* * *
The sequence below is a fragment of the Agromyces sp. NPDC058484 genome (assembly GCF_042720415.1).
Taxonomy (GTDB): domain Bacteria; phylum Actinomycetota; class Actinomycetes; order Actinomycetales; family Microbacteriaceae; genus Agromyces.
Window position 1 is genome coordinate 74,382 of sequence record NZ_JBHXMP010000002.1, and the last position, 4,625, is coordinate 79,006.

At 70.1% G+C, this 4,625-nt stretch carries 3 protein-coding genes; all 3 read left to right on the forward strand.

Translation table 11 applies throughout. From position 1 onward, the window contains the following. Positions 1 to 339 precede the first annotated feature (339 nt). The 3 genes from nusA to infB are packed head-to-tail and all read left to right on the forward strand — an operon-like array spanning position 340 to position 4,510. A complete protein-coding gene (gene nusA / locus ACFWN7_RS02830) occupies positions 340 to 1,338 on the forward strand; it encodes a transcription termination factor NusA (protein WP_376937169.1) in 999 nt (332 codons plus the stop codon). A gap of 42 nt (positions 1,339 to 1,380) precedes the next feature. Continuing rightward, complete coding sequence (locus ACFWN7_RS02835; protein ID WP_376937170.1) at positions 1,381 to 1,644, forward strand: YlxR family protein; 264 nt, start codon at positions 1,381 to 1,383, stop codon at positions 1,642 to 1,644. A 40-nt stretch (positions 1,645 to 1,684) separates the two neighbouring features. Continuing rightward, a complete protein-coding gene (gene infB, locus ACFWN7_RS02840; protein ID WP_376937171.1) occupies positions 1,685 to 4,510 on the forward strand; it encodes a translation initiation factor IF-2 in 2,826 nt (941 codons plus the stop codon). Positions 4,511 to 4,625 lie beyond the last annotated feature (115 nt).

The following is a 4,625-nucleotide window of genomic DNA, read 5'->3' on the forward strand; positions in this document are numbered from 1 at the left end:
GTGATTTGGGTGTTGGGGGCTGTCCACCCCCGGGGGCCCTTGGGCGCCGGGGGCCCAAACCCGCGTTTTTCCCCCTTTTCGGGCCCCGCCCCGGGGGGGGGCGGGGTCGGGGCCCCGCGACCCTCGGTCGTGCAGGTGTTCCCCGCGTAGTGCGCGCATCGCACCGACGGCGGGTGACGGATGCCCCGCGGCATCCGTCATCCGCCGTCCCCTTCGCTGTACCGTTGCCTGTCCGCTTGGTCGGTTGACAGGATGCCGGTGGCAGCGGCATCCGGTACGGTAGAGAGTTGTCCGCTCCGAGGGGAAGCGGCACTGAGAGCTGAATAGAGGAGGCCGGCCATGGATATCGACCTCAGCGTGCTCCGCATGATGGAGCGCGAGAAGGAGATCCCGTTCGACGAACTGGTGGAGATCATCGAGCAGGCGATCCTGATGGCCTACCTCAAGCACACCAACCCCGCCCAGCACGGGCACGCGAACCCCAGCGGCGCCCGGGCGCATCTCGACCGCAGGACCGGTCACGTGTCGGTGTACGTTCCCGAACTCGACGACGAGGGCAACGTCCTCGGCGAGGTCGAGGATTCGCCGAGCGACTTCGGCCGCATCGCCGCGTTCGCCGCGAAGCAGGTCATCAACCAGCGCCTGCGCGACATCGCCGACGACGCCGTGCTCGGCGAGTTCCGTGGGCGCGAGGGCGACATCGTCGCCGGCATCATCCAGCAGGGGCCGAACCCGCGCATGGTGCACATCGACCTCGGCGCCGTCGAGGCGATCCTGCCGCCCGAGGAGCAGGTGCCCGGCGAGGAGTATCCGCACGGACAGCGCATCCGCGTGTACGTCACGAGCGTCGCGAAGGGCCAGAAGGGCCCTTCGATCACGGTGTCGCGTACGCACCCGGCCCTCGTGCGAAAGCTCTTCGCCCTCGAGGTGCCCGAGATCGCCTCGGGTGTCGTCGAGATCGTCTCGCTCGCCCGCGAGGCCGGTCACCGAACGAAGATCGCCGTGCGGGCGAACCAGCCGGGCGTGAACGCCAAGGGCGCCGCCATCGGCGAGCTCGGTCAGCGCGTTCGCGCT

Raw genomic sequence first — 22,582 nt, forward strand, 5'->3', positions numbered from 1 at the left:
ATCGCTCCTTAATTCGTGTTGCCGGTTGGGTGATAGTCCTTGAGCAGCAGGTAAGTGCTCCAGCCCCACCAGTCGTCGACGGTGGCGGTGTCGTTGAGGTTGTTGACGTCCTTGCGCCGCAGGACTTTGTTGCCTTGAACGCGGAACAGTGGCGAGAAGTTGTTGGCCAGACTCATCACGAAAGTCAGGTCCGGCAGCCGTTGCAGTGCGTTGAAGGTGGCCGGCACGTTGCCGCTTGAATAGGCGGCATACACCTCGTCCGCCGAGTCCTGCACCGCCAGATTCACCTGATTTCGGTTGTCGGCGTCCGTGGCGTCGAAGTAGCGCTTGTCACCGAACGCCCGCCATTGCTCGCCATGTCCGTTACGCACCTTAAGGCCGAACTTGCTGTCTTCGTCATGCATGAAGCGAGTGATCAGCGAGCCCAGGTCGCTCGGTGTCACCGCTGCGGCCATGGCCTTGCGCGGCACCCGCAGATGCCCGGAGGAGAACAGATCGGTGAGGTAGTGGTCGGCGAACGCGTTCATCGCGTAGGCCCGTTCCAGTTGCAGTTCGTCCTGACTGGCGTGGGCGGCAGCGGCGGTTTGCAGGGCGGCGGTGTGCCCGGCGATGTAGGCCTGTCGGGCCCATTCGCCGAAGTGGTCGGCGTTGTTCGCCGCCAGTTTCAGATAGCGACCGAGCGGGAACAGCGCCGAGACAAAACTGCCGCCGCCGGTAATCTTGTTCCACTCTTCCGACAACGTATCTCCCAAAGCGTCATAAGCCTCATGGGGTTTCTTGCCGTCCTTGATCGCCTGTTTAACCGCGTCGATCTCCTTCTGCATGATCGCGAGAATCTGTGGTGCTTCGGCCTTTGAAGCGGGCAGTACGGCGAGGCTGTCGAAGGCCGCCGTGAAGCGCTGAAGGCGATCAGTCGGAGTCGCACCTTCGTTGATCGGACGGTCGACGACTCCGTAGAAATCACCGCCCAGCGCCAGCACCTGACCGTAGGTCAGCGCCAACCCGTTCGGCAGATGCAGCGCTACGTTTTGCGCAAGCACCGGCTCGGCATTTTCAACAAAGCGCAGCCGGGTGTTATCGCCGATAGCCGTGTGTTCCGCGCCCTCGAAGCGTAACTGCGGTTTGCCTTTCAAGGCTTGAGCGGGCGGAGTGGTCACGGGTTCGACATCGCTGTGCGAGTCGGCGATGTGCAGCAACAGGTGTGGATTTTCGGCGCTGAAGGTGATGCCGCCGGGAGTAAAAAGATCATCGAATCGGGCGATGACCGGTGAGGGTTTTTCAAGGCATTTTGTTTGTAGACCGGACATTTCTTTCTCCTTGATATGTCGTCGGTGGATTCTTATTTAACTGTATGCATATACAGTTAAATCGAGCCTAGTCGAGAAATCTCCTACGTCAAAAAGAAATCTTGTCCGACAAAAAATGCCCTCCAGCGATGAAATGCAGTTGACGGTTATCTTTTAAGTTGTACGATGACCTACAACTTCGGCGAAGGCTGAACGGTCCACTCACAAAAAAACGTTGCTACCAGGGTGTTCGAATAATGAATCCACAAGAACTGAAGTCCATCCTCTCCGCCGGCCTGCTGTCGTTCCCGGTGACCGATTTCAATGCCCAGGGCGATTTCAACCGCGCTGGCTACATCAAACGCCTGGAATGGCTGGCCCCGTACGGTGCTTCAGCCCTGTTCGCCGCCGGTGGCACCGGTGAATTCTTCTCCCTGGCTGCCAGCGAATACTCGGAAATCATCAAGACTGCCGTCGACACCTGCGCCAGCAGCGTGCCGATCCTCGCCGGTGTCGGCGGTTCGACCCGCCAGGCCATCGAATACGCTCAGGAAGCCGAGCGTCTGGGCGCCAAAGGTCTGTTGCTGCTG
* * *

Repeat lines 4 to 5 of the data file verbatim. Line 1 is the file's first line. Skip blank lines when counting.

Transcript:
At 70.1% G+C, this 4,625-nt stretch carries 3 protein-coding genes; all 3 read left to right on the forward strand.

Translation table 11 applies throughout. From position 1 onward, the window contains the following. Positions 1 to 339 precede the first annotated feature (339 nt). The 3 genes from nusA to infB are packed head-to-tail and all read left to right on the forward strand — an operon-like array spanning position 340 to position 4,510. A complete protein-coding gene (gene nusA / locus ACFWN7_RS02830) occupies positions 340 to 1,338 on the forward strand; it encodes a transcription termination factor NusA (protein WP_376937169.1) in 999 nt (332 codons plus the stop codon). A gap of 42 nt (positions 1,339 to 1,380) precedes the next feature. Continuing rightward, complete coding sequence (locus ACFWN7_RS02835; protein ID WP_376937170.1) at positions 1,381 to 1,644, forward strand: YlxR family protein; 264 nt, start codon at positions 1,381 to 1,383, stop codon at positions 1,642 to 1,644. A 40-nt stretch (positions 1,645 to 1,684) separates the two neighbouring features. Continuing rightward, a complete protein-coding gene (gene infB, locus ACFWN7_RS02840; protein ID WP_376937171.1) occupies positions 1,685 to 4,510 on the forward strand; it encodes a translation initiation factor IF-2 in 2,826 nt (941 codons plus the stop codon). Positions 4,511 to 4,625 lie beyond the last annotated feature (115 nt).